Loyola University Chicago School of Law, JD 2024
* Please be advised, this article briefly discusses suicide.
On June 22nd, ten-year-old Yuna was reported missing by her teachers. Just one week later, the police discovered a sedan in the southernmost coast of South Korea, two hours away from Yuna’s home. The three bodies recovered belonged to Yuna and her parents, both in their thirties. The police suspected suicide. Among the parent’s last online searches included “LUNA,” “sleeping pills,” and “how to commit suicide.” Evidence further suggested that Yuna’s parents were unemployed, invested their lives savings into the cryptocurrency market, and struggled from financial debt of $100,000.
Yuna’s family is one of many victims in the cryptocurrency crash. The recent downfall demonstrates the need for change in the widely unregulated market. The lack of regulation may continue to expose consumers to the very volatility and risk they are supposed to avoid.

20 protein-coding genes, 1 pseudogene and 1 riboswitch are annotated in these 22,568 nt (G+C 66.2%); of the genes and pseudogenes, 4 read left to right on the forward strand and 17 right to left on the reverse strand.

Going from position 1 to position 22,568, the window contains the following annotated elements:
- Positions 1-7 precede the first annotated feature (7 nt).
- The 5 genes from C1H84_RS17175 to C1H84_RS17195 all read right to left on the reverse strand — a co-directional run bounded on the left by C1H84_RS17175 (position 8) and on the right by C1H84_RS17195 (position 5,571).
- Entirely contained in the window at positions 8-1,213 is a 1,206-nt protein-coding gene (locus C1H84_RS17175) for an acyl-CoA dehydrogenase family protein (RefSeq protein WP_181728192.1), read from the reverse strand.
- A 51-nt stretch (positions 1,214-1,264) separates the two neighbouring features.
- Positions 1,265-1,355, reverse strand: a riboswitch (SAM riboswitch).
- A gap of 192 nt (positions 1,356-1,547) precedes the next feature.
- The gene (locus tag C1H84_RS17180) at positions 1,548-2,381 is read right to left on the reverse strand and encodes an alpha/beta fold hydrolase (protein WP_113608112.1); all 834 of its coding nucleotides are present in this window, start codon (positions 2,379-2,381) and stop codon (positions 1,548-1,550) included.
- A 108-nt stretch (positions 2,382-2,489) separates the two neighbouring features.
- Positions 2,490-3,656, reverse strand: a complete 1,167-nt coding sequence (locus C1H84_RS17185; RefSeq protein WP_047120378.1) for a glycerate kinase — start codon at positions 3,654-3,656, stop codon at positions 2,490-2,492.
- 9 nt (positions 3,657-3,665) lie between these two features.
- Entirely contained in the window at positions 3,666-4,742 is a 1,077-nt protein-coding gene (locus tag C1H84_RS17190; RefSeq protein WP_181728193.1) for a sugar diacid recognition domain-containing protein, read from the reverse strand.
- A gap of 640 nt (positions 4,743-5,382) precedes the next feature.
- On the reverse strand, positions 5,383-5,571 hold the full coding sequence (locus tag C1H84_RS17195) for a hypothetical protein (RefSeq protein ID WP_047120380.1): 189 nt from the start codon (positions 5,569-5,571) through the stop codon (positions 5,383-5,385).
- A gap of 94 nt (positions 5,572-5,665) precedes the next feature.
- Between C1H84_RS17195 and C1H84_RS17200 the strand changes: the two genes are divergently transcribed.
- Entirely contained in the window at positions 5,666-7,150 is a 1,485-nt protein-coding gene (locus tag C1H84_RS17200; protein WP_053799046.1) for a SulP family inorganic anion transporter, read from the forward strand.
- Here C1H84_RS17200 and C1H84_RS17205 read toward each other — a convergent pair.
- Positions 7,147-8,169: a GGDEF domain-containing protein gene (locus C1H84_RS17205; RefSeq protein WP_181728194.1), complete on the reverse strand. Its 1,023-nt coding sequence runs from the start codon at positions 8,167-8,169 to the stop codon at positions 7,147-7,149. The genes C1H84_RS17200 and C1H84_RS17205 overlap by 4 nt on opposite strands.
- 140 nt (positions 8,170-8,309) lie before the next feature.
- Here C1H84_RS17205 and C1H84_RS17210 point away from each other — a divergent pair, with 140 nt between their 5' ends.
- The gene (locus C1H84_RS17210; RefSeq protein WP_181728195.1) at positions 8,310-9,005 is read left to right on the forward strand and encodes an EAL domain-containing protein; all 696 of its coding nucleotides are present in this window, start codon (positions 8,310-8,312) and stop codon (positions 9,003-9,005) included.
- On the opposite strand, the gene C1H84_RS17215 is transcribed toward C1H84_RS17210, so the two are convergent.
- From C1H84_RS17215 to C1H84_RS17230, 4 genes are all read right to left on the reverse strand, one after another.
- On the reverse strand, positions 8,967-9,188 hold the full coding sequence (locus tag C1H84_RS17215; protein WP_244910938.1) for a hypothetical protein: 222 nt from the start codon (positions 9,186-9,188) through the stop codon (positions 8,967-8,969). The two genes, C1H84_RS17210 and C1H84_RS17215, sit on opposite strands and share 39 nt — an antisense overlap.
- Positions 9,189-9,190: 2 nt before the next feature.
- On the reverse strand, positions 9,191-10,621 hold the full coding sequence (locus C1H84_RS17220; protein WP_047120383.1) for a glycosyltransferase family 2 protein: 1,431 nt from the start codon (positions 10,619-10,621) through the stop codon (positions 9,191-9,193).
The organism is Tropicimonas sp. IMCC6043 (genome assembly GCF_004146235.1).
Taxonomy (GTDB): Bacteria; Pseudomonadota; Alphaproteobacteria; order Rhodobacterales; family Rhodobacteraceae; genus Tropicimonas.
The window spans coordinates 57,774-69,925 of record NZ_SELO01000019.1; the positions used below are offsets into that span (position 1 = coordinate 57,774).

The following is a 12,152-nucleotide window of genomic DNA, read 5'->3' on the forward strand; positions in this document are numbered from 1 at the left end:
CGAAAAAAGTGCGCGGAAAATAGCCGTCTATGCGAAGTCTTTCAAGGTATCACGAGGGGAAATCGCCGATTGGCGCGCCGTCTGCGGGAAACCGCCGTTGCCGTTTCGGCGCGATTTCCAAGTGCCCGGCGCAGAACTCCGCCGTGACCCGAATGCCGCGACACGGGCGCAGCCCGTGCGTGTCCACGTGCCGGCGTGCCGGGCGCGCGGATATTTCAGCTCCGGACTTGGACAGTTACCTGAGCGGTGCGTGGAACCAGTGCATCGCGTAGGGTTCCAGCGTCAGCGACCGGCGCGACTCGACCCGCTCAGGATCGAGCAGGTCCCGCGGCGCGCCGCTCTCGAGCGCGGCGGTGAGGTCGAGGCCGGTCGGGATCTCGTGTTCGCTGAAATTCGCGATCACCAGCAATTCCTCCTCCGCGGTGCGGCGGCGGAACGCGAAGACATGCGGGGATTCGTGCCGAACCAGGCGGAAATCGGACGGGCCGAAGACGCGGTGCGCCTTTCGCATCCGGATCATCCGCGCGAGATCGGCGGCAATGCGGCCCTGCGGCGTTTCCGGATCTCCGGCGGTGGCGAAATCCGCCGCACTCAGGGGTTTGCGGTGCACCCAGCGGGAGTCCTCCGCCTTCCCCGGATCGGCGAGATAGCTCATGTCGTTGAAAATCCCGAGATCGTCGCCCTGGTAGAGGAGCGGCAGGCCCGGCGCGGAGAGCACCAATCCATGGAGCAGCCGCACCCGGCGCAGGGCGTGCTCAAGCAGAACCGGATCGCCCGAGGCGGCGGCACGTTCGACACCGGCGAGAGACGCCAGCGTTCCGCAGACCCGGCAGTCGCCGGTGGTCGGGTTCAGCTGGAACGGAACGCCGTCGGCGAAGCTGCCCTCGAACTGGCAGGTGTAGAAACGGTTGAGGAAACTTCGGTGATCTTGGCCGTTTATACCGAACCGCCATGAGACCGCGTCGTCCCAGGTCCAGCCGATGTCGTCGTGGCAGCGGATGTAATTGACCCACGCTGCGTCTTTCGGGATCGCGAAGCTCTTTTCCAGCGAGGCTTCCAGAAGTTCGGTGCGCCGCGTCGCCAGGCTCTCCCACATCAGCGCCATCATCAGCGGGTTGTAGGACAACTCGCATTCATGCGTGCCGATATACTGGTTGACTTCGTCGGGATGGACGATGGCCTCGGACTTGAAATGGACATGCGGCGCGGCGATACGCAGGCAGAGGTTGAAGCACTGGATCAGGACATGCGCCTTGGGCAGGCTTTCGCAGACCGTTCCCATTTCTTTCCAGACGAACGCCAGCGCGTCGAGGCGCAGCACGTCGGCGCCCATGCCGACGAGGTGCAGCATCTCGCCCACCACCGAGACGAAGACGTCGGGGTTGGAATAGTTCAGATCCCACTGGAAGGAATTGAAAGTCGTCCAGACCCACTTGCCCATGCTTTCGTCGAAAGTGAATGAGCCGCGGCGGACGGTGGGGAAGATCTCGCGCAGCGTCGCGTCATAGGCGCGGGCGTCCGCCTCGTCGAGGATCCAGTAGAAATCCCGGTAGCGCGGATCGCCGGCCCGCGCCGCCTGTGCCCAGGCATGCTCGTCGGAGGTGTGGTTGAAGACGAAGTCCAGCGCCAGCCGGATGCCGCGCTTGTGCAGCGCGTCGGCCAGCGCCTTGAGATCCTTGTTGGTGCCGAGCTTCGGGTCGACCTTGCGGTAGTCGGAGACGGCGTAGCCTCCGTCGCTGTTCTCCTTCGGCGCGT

In theory, but not in practice
LUNA, the term that appeared in the search history, is the base currency, a staking or protocol token, to Terra, a “stablecoin” that crashed in May, 2022. The value of Terra was theoretically pegged to the US dollar, meaning 1 Terra equaled 1 USD. Other stablecoins usually maintain their values pegged to a stable form of hard asset, such as USD, gold, or oil. However, Terra bases its value on its native coin, LUNA, in a non-collateral two-token algorithm. In other words, Terra is not backed by a hard asset, but rather to a theoretical currency through an algorithm. Despite this non-traditional model, the mechanism appeared to work. When Terra went above a dollar, the algorithm burned the equivalent value of LUNA, which minted more Terra, making Terra less valuable. Likewise, when Terra dropped below a dollar, it would swap with LUNA, which in turn increased Terra’s value.